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Choosing Congress

MBJ Editorial

After intense speculation in Washington and Mississippi, Third District Congressman Chip Pickering eased his constituents’ minds with the announcement last week that he would turn down a job offer in the private sector.

Pickering had an opportunity to take the influential and lucrative position of president of the Cellular Telecommunications and Internet Association, a job, according to reports, which pays $1 million year. It’s a sum considerably higher than the average congressman’s salary.

In a July 2nd statement, the fourth-term Republican said: “This past week, my family and I did feel an obligation to have a serious discussion about this opportunity, and to consider the impact on our five boys. I will continue serving the people of Mississippi which is a great honor, duty and privilege. I want to thank everyone who has supported me and my family.”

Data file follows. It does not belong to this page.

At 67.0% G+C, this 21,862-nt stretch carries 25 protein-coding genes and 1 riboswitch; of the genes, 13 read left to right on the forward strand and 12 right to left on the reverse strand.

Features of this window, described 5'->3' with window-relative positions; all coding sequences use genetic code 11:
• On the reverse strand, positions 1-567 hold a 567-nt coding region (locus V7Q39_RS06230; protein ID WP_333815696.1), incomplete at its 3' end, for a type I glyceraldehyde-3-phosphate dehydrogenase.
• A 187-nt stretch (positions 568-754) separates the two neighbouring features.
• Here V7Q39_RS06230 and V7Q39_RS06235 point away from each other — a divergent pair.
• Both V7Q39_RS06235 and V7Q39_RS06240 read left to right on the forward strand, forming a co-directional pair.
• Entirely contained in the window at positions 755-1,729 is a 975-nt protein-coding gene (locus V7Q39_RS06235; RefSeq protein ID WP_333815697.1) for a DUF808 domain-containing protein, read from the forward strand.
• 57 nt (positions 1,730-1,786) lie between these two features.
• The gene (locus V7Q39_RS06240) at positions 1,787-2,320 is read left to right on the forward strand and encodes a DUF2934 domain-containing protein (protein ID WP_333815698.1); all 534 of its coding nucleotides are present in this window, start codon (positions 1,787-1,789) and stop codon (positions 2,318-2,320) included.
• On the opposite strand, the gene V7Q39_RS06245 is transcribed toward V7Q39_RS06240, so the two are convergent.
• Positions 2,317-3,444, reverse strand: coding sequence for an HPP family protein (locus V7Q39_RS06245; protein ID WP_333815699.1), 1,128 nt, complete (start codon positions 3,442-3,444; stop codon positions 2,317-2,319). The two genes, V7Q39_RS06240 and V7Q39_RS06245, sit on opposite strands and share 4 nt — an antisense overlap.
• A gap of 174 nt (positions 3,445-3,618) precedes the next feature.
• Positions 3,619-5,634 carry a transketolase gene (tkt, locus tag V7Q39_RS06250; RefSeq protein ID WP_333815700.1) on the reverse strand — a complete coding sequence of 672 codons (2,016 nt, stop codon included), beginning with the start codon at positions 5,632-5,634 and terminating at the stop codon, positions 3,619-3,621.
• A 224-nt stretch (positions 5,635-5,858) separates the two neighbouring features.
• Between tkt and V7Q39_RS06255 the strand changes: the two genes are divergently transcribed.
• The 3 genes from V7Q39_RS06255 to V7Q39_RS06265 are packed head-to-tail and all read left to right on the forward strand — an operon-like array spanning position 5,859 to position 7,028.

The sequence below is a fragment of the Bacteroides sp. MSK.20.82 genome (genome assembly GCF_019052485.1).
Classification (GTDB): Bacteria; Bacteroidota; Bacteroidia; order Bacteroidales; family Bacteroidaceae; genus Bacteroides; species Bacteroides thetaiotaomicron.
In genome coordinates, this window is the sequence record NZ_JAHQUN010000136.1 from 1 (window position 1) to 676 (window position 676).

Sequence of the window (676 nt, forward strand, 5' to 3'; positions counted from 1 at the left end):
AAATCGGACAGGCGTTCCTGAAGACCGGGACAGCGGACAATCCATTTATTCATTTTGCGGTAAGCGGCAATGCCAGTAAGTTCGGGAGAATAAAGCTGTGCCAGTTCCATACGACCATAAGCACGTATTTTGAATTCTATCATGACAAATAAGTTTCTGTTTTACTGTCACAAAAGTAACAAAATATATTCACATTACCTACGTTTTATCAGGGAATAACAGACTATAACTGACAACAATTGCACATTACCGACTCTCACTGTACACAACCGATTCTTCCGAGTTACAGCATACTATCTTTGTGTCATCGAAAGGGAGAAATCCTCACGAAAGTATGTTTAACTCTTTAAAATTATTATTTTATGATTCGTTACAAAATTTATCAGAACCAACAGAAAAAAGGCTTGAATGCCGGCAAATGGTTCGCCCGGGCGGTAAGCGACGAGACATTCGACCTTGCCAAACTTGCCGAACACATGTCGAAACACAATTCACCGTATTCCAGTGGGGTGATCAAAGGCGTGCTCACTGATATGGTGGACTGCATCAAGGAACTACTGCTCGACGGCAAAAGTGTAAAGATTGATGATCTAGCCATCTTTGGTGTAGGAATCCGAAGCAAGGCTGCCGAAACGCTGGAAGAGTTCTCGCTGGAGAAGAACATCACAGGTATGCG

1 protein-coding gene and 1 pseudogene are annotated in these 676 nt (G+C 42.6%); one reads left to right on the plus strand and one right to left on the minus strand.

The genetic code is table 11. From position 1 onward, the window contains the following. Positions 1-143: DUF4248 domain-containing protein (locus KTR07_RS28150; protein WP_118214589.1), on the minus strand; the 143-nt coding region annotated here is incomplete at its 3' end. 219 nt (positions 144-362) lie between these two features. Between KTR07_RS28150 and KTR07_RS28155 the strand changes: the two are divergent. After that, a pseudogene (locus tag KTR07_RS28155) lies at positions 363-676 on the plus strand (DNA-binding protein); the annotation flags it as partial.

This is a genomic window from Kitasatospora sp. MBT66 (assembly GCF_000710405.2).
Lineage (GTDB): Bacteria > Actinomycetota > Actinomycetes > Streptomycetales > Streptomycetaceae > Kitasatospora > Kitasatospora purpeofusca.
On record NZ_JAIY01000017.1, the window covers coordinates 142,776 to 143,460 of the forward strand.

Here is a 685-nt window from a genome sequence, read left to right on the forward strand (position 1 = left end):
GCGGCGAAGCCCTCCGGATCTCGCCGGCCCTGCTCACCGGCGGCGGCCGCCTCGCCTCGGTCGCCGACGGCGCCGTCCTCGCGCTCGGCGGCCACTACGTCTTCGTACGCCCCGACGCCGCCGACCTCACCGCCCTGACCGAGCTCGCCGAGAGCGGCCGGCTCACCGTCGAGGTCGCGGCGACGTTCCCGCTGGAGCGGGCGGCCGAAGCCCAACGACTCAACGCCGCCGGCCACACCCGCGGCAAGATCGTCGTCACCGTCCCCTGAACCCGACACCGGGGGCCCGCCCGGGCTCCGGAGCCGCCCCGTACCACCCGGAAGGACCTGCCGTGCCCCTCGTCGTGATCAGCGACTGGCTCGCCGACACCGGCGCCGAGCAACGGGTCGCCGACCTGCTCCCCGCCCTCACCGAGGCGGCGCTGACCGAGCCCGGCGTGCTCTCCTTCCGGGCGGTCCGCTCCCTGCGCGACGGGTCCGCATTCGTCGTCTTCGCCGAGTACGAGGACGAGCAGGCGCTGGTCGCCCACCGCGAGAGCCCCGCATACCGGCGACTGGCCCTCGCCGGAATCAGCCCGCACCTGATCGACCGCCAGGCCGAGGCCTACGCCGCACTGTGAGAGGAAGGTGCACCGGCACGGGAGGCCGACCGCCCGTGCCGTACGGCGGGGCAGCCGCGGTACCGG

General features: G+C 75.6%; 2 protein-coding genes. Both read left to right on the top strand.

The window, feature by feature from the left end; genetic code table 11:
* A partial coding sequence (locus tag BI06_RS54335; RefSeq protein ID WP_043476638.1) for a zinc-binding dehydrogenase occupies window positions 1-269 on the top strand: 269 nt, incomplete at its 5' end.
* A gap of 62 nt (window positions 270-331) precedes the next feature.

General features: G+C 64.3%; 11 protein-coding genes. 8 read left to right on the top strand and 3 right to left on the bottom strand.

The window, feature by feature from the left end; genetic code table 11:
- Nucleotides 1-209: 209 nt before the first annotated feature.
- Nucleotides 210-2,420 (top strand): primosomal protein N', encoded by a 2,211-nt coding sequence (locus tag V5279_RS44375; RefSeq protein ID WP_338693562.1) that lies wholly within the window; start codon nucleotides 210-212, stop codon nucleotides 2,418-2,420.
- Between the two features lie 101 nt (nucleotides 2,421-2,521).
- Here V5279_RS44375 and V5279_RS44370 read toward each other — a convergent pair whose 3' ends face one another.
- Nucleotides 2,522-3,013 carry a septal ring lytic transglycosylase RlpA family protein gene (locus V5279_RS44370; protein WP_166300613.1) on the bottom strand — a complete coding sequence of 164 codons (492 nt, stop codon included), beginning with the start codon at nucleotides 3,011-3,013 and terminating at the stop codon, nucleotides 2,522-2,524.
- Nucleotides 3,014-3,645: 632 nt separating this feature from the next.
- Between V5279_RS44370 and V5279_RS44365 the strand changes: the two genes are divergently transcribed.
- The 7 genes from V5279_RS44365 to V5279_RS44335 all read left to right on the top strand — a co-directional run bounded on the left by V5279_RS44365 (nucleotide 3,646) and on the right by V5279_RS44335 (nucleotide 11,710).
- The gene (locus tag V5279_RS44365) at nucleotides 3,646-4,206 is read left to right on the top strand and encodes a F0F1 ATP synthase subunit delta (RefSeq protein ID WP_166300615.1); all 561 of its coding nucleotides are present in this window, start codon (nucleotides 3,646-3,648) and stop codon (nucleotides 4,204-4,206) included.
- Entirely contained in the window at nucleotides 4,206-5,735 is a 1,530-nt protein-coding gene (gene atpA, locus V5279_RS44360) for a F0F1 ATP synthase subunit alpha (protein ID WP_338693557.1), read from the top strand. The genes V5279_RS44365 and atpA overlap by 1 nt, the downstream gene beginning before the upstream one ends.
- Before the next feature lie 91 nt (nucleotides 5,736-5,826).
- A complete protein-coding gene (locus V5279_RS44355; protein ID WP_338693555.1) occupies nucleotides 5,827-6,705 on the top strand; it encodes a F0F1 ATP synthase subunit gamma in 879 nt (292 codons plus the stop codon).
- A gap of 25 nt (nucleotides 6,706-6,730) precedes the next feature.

And Pickering deserved the support of his district — friend and foe alike. While our elected representatives do have an obligation to carry out their responsibilities, advocate our interests and concerns, as well as provide leadership at the national level, we might have a better Congress if more of its members did occasionally consider — and take — job offers from business and industry. Government is government, and business is business. However, both offer lessons to the other in how to get things done.

While it’s good for Mississippi to have a congressman like Chip Pickering, he shouldn’t be criticized for considering other possibilities.

After all, that’s how this great nation we have works: seeing opportunities, seizing them and moving forward — always forward.

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